You may want to have a good cure for the hiccups — and a designated driver — before venturing into Purcellville, Va.: The bucolic town, 50 miles west of Washington in the foothills of the Blue Ridge Mountains, is full of wineries, breweries and an organic distillery. But if booze is not your thing, there’s easy access to the scenic Washington & Old Dominion bike trail for cyclists.


Courtesy of Sunset Hills Vineyard

Sunset Hills Vineyard
38295 Fremont Overlook Lane

Aim to arrive at this sprawling vineyard in time for sundown when - as the name implies - you can catch dazzling views from the stone pavilion. Also stunning is the lofty, 8,000-square-foot tasting barn built in 1870 and restored in 2006. There you can sample a half-dozen varieties of vino, as well as Amish cheeses, farm breads and mulled wine for the season. The property is 100 percent solar-powered and hosts live music on the weekends.

Adriot Theory Brewing Co. Photo by Holley Simmons

Adroit Theory Brewing Co.
404 Browning Ct., Unit C

Thai noodle soup. Caramel macchiato. Garam masala. These are acceptable flavors for beer, according to Adroit Theory Brewing Co. The experimental brewery and tasting room produces one-and-done batches of esoteric brews. "We don't make beers for the masses," says manager Dan Segall. The brewery has produced two to three new beers a week since opening in January.


Catoctin Creek Distilling Company. Photo by Holley Simmons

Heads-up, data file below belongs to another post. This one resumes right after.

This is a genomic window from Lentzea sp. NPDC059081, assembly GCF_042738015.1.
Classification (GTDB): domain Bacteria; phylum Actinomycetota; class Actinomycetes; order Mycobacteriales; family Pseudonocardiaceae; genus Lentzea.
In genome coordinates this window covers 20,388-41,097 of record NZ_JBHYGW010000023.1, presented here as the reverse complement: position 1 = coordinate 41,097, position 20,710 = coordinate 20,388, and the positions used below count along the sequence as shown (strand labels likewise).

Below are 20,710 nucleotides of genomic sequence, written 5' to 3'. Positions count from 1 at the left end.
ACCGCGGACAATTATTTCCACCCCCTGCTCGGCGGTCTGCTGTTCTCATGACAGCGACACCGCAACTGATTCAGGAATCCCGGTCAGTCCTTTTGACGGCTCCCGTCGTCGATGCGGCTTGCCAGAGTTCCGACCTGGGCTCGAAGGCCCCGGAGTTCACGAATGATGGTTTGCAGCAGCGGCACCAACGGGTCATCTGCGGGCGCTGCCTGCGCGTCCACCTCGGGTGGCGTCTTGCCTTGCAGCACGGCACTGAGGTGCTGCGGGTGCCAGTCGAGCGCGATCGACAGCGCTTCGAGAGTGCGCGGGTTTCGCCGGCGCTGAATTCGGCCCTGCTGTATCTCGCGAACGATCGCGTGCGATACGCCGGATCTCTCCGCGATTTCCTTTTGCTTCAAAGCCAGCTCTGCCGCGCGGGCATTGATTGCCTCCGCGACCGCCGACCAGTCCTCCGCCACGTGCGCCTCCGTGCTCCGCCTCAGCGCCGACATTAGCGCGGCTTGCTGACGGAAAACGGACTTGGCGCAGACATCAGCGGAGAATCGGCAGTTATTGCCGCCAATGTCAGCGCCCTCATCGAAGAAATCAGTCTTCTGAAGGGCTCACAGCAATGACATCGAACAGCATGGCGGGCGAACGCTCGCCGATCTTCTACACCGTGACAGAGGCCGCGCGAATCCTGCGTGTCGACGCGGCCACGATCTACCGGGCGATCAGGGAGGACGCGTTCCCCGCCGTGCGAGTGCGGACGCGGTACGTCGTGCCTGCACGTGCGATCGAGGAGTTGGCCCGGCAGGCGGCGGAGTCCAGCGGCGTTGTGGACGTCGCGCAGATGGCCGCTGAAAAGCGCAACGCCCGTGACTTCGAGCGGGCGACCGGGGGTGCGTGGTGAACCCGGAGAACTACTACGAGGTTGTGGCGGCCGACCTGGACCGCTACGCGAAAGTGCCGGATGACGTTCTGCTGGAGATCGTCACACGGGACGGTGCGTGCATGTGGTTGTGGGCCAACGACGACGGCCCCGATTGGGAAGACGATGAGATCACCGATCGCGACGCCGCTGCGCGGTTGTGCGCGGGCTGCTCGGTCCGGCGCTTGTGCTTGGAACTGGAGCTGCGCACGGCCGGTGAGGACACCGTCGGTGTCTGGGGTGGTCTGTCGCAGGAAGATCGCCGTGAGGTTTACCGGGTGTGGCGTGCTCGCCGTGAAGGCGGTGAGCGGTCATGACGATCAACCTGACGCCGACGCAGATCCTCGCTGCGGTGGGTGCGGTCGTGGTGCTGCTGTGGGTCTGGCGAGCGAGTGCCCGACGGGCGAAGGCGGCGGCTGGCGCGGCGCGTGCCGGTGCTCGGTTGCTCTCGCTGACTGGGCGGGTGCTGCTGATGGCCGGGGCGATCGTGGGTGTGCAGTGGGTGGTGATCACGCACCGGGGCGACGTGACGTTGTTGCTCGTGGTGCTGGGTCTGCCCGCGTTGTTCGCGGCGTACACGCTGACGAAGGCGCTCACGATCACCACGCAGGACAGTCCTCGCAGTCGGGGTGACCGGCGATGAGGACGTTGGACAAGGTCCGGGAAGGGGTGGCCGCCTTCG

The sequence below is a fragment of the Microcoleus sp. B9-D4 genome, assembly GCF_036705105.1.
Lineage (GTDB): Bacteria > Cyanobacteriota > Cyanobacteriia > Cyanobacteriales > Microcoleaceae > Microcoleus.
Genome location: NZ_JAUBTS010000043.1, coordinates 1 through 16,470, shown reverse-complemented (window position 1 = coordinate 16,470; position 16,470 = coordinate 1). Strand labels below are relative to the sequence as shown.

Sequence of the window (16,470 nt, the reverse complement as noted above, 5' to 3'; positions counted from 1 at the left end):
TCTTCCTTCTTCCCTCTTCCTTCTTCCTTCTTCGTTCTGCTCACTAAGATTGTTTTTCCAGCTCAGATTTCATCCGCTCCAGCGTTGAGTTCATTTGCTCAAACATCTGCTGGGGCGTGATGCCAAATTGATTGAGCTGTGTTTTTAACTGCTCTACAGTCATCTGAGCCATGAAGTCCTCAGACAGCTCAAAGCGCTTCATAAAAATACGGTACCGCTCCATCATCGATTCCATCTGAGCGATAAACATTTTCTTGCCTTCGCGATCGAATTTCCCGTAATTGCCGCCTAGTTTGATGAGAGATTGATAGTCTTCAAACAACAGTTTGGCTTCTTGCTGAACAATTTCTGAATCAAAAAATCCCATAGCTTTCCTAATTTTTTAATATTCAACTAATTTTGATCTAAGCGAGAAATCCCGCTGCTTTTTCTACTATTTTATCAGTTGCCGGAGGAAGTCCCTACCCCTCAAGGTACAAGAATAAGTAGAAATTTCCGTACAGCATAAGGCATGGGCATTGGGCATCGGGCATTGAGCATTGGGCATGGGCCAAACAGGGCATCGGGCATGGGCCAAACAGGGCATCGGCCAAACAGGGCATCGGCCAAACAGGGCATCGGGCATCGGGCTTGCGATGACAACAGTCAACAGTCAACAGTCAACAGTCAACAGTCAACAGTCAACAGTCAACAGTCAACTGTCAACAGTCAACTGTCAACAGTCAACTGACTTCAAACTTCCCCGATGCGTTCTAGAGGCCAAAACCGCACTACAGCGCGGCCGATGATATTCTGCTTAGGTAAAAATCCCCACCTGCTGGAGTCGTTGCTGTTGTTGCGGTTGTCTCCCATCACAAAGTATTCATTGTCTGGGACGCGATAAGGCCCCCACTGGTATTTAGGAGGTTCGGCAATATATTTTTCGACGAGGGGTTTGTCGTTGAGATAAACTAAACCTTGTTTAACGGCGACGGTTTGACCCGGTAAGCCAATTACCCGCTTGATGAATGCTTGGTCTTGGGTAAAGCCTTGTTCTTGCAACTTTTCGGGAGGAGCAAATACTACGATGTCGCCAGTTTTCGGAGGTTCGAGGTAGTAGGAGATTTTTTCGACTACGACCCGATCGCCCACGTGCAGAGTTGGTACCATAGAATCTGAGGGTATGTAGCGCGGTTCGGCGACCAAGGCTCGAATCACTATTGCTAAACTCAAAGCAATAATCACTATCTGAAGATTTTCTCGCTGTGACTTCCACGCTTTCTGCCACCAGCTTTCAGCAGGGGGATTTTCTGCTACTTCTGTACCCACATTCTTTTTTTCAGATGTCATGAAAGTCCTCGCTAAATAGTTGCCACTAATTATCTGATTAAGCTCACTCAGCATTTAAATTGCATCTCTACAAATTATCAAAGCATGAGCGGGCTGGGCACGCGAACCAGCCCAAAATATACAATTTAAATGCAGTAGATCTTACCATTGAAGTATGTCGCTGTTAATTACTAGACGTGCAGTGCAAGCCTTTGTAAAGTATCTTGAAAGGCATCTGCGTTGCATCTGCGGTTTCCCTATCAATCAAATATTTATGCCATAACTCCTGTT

Catoctin Creek Distilling Company
120 W. Main St.

Last year, Becky and Scott Harris moved their certified organic distillery from a 2,000-square-foot warehouse to a 6,000-square-foot facility (a Buick dealership in the 1920s). Now more than 10,000 visitors a year witness the production of gin, white whiskey and - their flagship product - rye whiskey aged in charred Minnesota white oak barrels. "About 60 percent of the flavoring comes from the barrels," Becky says. There's a 30-minute tour ($5) and a tasting room ($5-$10).


Market Burger Fries & Shakes. Photo by Holley Simmons

Market Burger Fries & Shakes
145 W. Main St.

Chef Jason Lage sources the lettuce for his burgers from a farm just two miles down the road. But you come for the juicy, all-natural angus beef patties. Lage can tell you the name of every grower and farmer whose produce is served at the burger joint, which is housed in a former candy shop. "You're supposed to eat things that are in season and grown close to you," Lage says. "It's nothing new."


LoCo Joe. Photo by Holley Simmons

LoCo Joe
550 E. Main St.

LoCo Joe is where teleworkers, knitting groups, spinning club and all other members of the community meet for piping-hot cups of coffee made using beans from M.E. Swings and Hypnocoffee Roastery. "People who come here want community and to savor their food," says owner Juanita Tool. Nearly every snack is made locally, including vegan macaroons from A Better Choice Bakery. Tool's shepherd, Stetson, is the shop's official mascot.


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